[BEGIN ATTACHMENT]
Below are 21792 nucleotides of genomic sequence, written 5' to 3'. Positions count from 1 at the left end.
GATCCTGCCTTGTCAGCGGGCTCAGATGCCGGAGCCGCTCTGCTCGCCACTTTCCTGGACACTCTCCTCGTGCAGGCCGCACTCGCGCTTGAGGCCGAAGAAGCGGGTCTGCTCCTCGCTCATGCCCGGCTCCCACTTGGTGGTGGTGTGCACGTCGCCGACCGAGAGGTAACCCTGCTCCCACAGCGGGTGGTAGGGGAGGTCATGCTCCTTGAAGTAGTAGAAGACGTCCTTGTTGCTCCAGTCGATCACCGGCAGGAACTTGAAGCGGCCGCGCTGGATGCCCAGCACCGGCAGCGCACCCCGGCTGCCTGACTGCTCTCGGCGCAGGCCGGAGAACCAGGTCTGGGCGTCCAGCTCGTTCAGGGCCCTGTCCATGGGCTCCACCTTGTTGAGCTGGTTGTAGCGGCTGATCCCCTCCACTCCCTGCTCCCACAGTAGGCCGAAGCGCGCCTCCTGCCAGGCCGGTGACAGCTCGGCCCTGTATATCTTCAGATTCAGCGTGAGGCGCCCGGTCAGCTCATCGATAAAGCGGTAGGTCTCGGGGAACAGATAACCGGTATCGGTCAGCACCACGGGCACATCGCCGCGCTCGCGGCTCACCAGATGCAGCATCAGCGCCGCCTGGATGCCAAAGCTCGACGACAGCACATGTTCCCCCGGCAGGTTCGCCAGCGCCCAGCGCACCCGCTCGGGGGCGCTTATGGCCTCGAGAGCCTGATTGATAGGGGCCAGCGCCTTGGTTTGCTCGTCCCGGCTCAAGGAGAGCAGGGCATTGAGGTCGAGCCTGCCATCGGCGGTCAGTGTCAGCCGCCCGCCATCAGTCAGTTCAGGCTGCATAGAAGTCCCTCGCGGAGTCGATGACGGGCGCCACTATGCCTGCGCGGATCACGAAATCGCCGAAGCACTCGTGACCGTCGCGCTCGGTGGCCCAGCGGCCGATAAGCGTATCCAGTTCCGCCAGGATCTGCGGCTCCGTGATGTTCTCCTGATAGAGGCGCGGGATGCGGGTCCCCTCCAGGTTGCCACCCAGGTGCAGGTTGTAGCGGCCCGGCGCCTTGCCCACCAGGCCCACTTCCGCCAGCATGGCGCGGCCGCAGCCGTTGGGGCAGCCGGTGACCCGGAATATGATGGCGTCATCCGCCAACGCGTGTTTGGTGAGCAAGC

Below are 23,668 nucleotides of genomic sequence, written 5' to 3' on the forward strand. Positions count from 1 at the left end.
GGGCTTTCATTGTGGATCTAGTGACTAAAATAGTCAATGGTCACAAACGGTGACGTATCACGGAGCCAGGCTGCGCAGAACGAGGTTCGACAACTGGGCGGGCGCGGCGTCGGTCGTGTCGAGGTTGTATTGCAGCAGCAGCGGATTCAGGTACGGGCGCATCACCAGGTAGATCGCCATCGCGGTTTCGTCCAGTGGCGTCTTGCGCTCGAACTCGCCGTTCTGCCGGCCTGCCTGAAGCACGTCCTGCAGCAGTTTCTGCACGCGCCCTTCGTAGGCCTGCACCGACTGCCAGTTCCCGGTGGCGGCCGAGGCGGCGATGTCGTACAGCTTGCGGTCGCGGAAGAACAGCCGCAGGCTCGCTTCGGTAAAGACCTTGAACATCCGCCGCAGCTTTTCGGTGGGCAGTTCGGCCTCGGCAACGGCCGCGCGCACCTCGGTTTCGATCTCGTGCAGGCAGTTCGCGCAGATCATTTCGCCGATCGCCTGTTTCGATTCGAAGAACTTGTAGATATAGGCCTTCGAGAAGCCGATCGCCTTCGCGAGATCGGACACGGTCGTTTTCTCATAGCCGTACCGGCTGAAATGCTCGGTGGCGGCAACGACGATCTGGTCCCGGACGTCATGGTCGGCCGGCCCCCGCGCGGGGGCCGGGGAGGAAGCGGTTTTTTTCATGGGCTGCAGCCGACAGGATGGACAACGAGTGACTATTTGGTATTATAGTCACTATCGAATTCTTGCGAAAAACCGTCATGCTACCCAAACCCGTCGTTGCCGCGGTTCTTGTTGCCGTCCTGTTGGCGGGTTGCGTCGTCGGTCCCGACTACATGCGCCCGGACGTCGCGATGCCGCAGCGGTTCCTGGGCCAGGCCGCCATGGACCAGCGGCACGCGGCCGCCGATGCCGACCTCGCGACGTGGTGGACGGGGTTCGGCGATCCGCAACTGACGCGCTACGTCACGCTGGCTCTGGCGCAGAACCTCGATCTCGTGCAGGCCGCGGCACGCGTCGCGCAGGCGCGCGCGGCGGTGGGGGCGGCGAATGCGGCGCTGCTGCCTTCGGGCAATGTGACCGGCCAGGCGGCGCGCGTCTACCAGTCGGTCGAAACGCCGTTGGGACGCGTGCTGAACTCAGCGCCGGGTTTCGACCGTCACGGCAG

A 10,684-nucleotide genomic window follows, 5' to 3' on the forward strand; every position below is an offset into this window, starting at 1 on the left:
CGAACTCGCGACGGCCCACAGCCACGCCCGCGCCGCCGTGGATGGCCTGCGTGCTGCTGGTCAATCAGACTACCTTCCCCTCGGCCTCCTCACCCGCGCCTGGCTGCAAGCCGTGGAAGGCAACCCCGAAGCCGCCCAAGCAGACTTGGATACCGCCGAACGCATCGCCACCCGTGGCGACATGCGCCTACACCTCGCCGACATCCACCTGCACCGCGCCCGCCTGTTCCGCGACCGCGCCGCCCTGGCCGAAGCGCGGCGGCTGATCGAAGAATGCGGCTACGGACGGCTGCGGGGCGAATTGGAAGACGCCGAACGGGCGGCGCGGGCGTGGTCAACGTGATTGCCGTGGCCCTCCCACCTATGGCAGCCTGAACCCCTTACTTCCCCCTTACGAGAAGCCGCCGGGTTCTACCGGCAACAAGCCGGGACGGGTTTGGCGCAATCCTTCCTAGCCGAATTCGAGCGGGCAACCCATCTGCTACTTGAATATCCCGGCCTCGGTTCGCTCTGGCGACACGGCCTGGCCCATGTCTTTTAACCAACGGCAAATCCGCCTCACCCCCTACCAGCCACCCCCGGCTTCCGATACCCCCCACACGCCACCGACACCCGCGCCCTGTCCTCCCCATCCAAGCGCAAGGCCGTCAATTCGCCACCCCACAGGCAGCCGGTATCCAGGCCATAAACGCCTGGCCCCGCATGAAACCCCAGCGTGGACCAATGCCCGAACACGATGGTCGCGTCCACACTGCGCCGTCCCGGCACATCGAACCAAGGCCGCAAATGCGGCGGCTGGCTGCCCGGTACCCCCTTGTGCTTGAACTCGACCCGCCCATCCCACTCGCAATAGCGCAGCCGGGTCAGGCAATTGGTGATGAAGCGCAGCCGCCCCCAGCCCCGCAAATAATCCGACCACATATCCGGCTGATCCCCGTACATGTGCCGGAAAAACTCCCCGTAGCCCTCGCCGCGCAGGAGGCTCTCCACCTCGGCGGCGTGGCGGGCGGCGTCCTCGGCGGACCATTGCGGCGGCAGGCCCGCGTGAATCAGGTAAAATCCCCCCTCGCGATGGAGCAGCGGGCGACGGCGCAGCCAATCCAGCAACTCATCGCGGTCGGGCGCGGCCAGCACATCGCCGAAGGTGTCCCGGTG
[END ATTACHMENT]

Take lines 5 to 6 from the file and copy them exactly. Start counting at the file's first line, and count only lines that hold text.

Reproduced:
A 10,684-nucleotide genomic window follows, 5' to 3' on the forward strand; every position below is an offset into this window, starting at 1 on the left:
CGAACTCGCGACGGCCCACAGCCACGCCCGCGCCGCCGTGGATGGCCTGCGTGCTGCTGGTCAATCAGACTACCTTCCCCTCGGCCTCCTCACCCGCGCCTGGCTGCAAGCCGTGGAAGGCAACCCCGAAGCCGCCCAAGCAGACTTGGATACCGCCGAACGCATCGCCACCCGTGGCGACATGCGCCTACACCTCGCCGACATCCACCTGCACCGCGCCCGCCTGTTCCGCGACCGCGCCGCCCTGGCCGAAGCGCGGCGGCTGATCGAAGAATGCGGCTACGGACGGCTGCGGGGCGAATTGGAAGACGCCGAACGGGCGGCGCGGGCGTGGTCAACGTGATTGCCGTGGCCCTCCCACCTATGGCAGCCTGAACCCCTTACTTCCCCCTTACGAGAAGCCGCCGGGTTCTACCGGCAACAAGCCGGGACGGGTTTGGCGCAATCCTTCCTAGCCGAATTCGAGCGGGCAACCCATCTGCTACTTGAATATCCCGGCCTCGGTTCGCTCTGGCGACACGGCCTGGCCCATGTCTTTTAACCAACGGCAAATCCGCCTCACCCCCTACCAGCCACCCCCGGCTTCCGATACCCCCCACACGCCACCGACACCCGCGCCCTGTCCTCCCCATCCAAGCGCAAGGCCGTCAATTCGCCACCCCACAGGCAGCCGGTATCCAGGCCATAAACGCCTGGCCCCGCATGAAACCCCAGCGTGGACCAATGCCCGAACACGATGGTCGCGTCCACACTGCGCCGTCCCGGCACATCGAACCAAGGCCGCAAATGCGGCGGCTGGCTGCCCGGTACCCCCTTGTGCTTGAACTCGACCCGCCCATCCCACTCGCAATAGCGCAGCCGGGTCAGGCAATTGGTGATGAAGCGCAGCCGCCCCCAGCCCCGCAAATAATCCGACCACATATCCGGCTGATCCCCGTACATGTGCCGGAAAAACTCCCCGTAGCCCTCGCCGCGCAGGAGGCTCTCCACCTCGGCGGCGTGGCGGGCGGCGTCCTCGGCGGACCATTGCGGCGGCAGGCCCGCGTGAATCAGGTAAAATCCCCCCTCGCGATGGAGCAGCGGGCGACGGCGCAGCCAATCCAGCAACTCATCGCGGTCGGGCGCGGCCAGCACATCGCCGAAGGTGTCCCGGTG